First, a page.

Verse > Anthologies > Edmund Clarence Stedman, ed. > A Victorian Anthology, 1837–1895
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Edmund Clarence Stedman, ed. (1833–1908).  A Victorian Anthology, 1837–1895.  1895.
 
To a Desolate Friend
 
William James Dawson (b. 1854)
 
 
O FRIEND, like some cold wind to-day
Your message came, and chilled the light;
Your house so dark, and mine so bright,—
I could not weep, I could not pray!
 
My wife and I had kissed at morn,        5
My children’s lips were full of song;
O friend, it seemed such cruel wrong,
My life so full, and yours forlorn!
 
We slept last night clasped hand in hand,
Secure and calm—and never knew        10
How fared the lonely hours with you,
What time those dying lips you fanned.
 
We dreamed of love, and did not see
The shadow pass across our dream;
We heard the murmur of a stream,        15
Not death’s for it ran bright and free.
 
And in the dark her gentle soul
Passed out, but oh! we knew it not!
My babe slept fast within her cot,
While yours woke to the slow bell’s toll.        20
 
She paused a moment,—who can tell?—
Before our windows, but we lay
So deep in sleep she went away,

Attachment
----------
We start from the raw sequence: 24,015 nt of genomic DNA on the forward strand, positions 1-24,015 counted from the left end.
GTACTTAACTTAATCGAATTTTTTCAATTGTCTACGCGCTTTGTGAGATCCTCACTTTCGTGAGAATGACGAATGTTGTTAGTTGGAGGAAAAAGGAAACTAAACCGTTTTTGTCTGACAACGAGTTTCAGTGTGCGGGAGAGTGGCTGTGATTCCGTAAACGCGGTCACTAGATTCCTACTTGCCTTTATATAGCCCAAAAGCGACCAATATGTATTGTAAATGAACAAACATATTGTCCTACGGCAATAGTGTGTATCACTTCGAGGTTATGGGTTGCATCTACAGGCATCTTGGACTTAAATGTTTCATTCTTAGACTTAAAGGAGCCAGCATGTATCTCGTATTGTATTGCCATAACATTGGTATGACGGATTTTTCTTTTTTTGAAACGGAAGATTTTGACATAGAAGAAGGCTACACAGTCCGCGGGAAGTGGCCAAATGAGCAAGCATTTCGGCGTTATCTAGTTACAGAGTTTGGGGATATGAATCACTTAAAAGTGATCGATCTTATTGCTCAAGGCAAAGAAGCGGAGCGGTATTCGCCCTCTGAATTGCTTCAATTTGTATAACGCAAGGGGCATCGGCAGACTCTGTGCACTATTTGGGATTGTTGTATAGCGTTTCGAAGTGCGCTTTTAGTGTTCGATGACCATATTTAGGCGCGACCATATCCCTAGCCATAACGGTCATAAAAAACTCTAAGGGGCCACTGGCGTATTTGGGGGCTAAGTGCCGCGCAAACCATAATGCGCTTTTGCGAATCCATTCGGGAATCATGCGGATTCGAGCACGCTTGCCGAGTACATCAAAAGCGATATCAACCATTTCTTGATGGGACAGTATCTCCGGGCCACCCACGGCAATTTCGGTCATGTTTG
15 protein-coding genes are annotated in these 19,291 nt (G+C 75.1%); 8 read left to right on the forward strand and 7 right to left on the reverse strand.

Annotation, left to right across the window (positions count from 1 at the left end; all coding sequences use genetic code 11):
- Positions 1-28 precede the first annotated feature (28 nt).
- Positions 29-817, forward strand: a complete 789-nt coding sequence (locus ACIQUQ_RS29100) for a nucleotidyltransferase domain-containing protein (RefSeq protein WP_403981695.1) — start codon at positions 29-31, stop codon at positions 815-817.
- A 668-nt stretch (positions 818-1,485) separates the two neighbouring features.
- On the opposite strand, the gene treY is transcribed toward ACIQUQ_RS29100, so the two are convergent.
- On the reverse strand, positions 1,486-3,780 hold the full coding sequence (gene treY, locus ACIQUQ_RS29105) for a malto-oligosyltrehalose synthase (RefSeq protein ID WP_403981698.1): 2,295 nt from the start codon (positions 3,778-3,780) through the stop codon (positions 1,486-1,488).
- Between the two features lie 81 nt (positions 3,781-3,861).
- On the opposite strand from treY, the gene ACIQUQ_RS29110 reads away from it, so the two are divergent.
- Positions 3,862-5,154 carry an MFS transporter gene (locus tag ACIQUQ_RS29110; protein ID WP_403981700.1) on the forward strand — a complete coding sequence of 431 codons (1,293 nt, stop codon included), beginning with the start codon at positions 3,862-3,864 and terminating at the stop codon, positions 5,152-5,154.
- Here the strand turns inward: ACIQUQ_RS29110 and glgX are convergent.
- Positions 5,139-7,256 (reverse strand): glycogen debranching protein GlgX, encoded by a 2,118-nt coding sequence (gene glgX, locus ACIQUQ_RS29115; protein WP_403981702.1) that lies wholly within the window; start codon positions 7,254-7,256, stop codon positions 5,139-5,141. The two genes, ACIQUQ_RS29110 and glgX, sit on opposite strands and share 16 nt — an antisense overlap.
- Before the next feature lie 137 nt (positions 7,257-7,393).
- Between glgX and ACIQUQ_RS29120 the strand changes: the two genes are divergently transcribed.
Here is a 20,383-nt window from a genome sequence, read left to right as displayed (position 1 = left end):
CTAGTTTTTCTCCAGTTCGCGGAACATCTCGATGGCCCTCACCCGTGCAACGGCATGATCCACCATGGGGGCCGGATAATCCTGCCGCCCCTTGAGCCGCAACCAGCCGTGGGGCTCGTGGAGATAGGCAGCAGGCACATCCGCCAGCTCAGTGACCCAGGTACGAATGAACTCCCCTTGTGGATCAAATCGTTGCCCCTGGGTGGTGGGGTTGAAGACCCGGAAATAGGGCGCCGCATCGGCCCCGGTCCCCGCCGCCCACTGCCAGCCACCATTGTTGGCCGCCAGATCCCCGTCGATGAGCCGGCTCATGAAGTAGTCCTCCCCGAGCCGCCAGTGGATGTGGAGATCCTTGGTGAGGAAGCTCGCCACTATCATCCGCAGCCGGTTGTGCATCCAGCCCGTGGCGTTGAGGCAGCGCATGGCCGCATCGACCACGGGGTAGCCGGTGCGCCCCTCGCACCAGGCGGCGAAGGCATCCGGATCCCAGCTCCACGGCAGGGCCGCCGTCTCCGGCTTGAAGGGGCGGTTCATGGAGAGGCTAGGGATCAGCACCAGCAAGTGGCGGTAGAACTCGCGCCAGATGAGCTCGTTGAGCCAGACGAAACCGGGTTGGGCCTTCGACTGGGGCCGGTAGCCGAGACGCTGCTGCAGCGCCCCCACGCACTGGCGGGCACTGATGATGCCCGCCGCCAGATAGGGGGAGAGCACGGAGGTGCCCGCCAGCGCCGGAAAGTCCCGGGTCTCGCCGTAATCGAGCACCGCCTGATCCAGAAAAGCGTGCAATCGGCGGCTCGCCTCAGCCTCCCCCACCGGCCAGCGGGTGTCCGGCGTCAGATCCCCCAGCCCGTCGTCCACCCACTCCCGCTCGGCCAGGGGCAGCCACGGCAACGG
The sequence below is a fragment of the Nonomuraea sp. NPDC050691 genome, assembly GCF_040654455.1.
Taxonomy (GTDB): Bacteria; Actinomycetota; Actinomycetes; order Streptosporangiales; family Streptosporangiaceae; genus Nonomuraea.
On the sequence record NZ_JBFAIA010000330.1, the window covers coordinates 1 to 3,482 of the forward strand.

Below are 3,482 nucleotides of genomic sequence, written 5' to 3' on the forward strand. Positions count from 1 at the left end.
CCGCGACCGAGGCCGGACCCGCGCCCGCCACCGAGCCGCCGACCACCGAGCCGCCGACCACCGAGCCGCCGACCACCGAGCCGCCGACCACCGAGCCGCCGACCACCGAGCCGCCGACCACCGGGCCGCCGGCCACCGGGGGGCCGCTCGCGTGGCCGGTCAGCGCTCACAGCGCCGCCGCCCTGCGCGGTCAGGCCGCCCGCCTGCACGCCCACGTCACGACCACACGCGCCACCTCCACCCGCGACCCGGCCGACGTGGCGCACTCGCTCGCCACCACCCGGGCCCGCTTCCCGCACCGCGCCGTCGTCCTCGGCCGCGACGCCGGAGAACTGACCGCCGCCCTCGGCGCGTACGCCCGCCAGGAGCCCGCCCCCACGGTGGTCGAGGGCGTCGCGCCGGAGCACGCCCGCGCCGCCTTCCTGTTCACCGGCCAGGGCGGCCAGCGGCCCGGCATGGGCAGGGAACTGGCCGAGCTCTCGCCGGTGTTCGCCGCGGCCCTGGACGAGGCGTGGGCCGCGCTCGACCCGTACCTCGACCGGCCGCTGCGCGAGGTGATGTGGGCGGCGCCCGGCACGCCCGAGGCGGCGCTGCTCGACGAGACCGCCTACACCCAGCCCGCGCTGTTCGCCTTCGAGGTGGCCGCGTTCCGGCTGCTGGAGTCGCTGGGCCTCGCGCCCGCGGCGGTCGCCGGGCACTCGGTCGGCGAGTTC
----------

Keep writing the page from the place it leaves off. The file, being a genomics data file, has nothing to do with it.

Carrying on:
And only smiled a sad farewell!
 
It would be like her; well we know        25
How oft she waked while others slept—
She never woke us when she wept,
It would be like her thus to go!
 
Ah, friend! you let her stray too far
Within the shadow-haunted wood,        30
Where deep thoughts never understood
Breathe on us and like anguish are.
 
One day within that gloom there shone
A heavenly dawn, and with wide eyes
She saw God’s city crown the skies,        35
Since when she hasted to be gone.
 
Too much you yielded to her grace;
Renouncing self, she thus became
An angel with a human name,
And angels coveted her face.        40
 
Earth’s door you set so wide, alack
She saw God’s gardens, and she went
A moment forth to look; she meant
No wrong, but oh! she came not back!
 
Dear friend, what can I say or sing,        45
But this, that she is happy there?
We will not grudge those gardens fair
Where her light feet are wandering.
 
The child at play is ignorant
Of tedious hours; the years for you        50
To her are moments: and you too
Will join her ere she feels your want.
 
The path she wends we cannot track:
And yet some instinct makes us know
Hers is the joy, and ours the woe,—        55
We dare not wish her to come back!
 

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